CFAA == Computer Fraud and Abuse Act.
Nominee For Attorney General Tap Dances Around Senator Franken’s Question About Aaron Swartz
by Mike Masnick, Tech Dirt
Wed, Feb 18th 2015 11:31am
While there have been many egregious CFAA cases, one of the most high-profile, of course, was that of activist Aaron Swartz, who was arrested for downloading too many research papers from JSTOR from the computer network on the MIT campus. The MIT campus network gave anyone — even guests — full access to the JSTOR archives if you were on the university network. Swartz took advantage of that to download many files — leading to his arrest, and a whole bunch of charges against him. After the arrest, the DOJ proudly talked about how Swartz faced 35 years in prison. Of course, if you bring that up now, the DOJ and its defenders get angry, saying he never really would have faced that much time in prison — even though the number comes from the DOJ’s (since removed) press release.
Swartz, of course, tragically took his own life in the midst of this legal battle, after facing tremendous pressure from the DOJ to take a plea deal as a felon, even as Swartz was sure he had done nothing illegal or wrong. Since then, there have been a few attempts to update the CFAA to block this kind of abuse, but they have been blocked at every turn by a DOJ that actually wants to make the law even worse. This includes the White House’s latest proposal for CFAA reform, which would actually make more things a felony under the CFAA, and could drastically increase sentencing for things that many of us don’t think should be a crime at all — such as tweeting out a list of worst passwords on the internet.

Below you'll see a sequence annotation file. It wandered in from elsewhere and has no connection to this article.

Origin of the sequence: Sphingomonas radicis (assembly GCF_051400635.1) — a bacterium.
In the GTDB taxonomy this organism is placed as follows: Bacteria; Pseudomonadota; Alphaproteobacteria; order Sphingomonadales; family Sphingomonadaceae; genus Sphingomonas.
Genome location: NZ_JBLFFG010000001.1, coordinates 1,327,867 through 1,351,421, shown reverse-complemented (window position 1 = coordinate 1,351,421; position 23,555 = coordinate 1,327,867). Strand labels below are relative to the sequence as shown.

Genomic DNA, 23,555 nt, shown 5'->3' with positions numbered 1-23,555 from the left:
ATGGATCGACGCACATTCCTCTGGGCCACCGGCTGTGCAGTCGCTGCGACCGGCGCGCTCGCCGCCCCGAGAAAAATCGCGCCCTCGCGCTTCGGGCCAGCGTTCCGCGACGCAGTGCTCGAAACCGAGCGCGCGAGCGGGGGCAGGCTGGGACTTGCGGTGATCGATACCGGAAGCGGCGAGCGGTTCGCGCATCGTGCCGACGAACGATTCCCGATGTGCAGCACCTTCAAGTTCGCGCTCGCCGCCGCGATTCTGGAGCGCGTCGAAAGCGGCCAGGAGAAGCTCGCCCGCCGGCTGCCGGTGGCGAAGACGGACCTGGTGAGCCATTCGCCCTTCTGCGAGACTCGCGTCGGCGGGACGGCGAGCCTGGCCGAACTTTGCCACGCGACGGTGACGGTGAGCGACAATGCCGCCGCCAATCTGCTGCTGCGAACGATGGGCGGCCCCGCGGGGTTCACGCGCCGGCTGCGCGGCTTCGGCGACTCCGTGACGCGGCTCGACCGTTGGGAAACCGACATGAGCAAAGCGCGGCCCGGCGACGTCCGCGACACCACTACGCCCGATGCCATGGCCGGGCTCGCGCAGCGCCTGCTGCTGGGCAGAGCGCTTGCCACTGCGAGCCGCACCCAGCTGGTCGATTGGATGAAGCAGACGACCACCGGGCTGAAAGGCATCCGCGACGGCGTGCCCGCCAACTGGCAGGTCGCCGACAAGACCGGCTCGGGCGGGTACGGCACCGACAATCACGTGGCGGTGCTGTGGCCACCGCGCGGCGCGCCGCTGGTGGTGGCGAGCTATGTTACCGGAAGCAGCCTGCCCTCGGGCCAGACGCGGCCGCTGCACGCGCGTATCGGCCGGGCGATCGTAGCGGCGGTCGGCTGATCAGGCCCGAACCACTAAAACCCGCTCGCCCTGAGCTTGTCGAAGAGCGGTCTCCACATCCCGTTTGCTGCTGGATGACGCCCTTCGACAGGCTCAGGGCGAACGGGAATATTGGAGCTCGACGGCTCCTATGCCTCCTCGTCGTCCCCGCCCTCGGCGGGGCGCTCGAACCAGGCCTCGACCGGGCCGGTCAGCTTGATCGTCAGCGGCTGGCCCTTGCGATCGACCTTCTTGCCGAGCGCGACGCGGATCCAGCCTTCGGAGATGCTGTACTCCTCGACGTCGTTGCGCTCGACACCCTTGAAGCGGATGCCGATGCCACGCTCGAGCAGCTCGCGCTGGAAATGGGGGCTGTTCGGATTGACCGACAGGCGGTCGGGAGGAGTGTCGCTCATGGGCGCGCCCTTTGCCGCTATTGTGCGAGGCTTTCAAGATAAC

Outgoing Attorney General Eric Holder has done his best to ignore or downplay any suggestion that his Justice Department abused the CFAA in going after Swartz. And it looks like his likely replacement is trying to do the same.
Senator Al Franken questioned nominee Loretta Lynch about Swartz and the CFAA (.pdf) and got back a response that is basically her avoiding the question. She doesn’t say anything about Swartz, but goes off on some FUD about the dangers of malicious hackers and how the DOJ needs the tools to fight spyware. She then claims that the newly proposed CFAA changes are okay because they only increase the possible maximum sentences, but not the minimums, leaving things up to the discretion of judges (and prosecutors).
This is such a total braindead law enforcement view of things: that if only there were greater punishment it would scare the “bad people” out of doing what they’re going to do. That’s never really worked, and especially not in this area, where the law is being abused to go after people who don’t think they’re actually doing anything wrong.
Second, it just plays up the FUD that “bad stuff is happening” so “something must be done.” But it ignores how vague the law is and how it’s wide open to abuse. A good law enforcement official would ask for clearer laws that more narrowly target actual bad behavior, rather than celebrating a broad and vague law that can be, and is, widely abused just to rack up more DOJ headlines and “victories.”